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Losing sleep influences dietary intake in children: a longitudinal compositional analysis of a randomised crossover trial



Although inadequate sleep increases the risk of obesity in children, the mechanisms remain unclear. The aims of this study were to assess how sleep loss influenced dietary intake in children while accounting for corresponding changes in sedentary time and physical activity; and to investigate how changes in time use related to dietary intake.


A randomized crossover trial in 105 healthy children (8–12 years) with normal sleep (~ 8–11 h/night) compared sleep extension (asked to turn lights off one hour earlier than usual for one week) and sleep restriction (turn lights off one hour later) conditions, separated by a washout week. 24-h time-use behaviors (sleep, wake after sleep onset, physical activity, sedentary time) were assessed using waist-worn actigraphy and dietary intake using two multiple-pass diet recalls during each intervention week. Longitudinal compositional analysis was undertaken with mixed effects regression models using isometric log ratios of time use variables as exposures and dietary variables as outcomes, and participant as a random effect.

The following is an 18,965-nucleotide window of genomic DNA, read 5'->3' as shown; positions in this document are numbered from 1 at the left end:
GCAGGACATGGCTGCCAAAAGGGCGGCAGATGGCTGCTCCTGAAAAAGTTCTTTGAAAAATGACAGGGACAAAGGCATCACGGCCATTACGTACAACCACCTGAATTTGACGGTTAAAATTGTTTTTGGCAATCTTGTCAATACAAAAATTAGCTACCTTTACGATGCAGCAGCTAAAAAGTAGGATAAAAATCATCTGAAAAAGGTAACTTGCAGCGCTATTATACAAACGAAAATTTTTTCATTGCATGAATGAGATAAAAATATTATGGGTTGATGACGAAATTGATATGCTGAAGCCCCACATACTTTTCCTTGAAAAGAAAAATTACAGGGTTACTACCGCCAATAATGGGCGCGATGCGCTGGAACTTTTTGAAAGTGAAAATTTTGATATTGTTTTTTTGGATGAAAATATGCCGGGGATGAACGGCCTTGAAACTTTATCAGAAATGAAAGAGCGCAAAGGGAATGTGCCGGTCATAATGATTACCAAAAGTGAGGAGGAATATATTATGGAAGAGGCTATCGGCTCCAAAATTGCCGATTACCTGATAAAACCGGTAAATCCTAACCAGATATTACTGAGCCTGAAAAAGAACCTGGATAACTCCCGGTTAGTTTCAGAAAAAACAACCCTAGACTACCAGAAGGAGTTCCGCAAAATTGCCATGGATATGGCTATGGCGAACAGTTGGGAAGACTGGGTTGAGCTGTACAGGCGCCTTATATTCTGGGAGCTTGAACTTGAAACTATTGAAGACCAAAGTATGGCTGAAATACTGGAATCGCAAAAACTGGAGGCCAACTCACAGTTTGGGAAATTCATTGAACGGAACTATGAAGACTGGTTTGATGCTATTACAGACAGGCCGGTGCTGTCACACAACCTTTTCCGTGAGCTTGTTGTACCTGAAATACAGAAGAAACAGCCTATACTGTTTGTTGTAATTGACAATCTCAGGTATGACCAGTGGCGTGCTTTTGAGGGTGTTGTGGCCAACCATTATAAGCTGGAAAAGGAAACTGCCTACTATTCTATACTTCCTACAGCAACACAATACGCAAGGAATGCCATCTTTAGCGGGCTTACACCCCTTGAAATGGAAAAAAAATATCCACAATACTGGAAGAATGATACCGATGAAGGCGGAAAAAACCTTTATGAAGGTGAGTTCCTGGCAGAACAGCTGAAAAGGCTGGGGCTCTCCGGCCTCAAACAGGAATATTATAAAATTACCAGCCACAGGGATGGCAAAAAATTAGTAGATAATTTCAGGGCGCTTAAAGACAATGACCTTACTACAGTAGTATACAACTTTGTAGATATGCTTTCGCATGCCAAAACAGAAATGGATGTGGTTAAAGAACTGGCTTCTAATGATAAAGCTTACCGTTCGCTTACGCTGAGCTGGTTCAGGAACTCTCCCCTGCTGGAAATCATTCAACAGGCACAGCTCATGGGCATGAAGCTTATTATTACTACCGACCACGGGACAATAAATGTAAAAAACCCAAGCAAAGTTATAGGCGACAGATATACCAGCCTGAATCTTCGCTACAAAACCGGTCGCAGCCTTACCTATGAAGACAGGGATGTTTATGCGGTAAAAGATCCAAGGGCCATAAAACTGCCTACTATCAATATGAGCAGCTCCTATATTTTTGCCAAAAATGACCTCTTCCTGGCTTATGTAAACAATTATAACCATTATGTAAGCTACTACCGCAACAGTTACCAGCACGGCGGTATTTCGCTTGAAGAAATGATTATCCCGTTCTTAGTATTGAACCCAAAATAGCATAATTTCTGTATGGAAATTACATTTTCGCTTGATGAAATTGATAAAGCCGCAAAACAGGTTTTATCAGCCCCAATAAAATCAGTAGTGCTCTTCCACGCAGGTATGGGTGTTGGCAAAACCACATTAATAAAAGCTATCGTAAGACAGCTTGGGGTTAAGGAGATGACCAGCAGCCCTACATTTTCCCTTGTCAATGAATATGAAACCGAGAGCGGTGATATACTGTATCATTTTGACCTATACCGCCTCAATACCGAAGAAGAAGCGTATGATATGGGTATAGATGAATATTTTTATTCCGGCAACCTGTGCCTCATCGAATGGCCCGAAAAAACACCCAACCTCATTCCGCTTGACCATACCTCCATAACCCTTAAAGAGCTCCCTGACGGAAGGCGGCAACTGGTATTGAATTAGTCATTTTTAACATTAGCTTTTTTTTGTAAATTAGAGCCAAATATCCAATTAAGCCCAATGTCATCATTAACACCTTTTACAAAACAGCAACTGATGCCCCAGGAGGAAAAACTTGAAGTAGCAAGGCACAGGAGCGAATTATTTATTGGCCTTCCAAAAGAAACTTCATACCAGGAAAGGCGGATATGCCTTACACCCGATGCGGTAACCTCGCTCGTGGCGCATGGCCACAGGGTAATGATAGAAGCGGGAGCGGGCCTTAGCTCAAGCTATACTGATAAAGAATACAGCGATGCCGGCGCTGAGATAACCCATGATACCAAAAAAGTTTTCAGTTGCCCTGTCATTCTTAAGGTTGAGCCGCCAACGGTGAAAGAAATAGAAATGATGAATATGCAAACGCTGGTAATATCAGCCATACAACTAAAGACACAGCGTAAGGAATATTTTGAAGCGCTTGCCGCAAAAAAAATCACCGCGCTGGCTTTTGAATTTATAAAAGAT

Eighty three children (10.2 years, 53% female, 62% healthy weight) had 47.9 (SD 30.1) minutes less sleep during the restriction week but were also awake for 8.5 (21.4) minutes less at night. They spent this extra time awake in the day being more sedentary (+ 31 min) and more active (+ 21 min light physical activity, + 4 min MVPA). After adjusting for all changes in 24-h time use, losing 48 min of sleep was associated with consuming significantly more energy (262 kJ, 95% CI:55,470), all of which was from non-core foods (314 kJ; 43, 638). Increases in sedentary time were related to increased energy intake from non-core foods (177 kJ; 25, 329) whereas increases in MVPA were associated with higher intake from core foods (72 kJ; 7,136). Changes in diet were greater in female participants.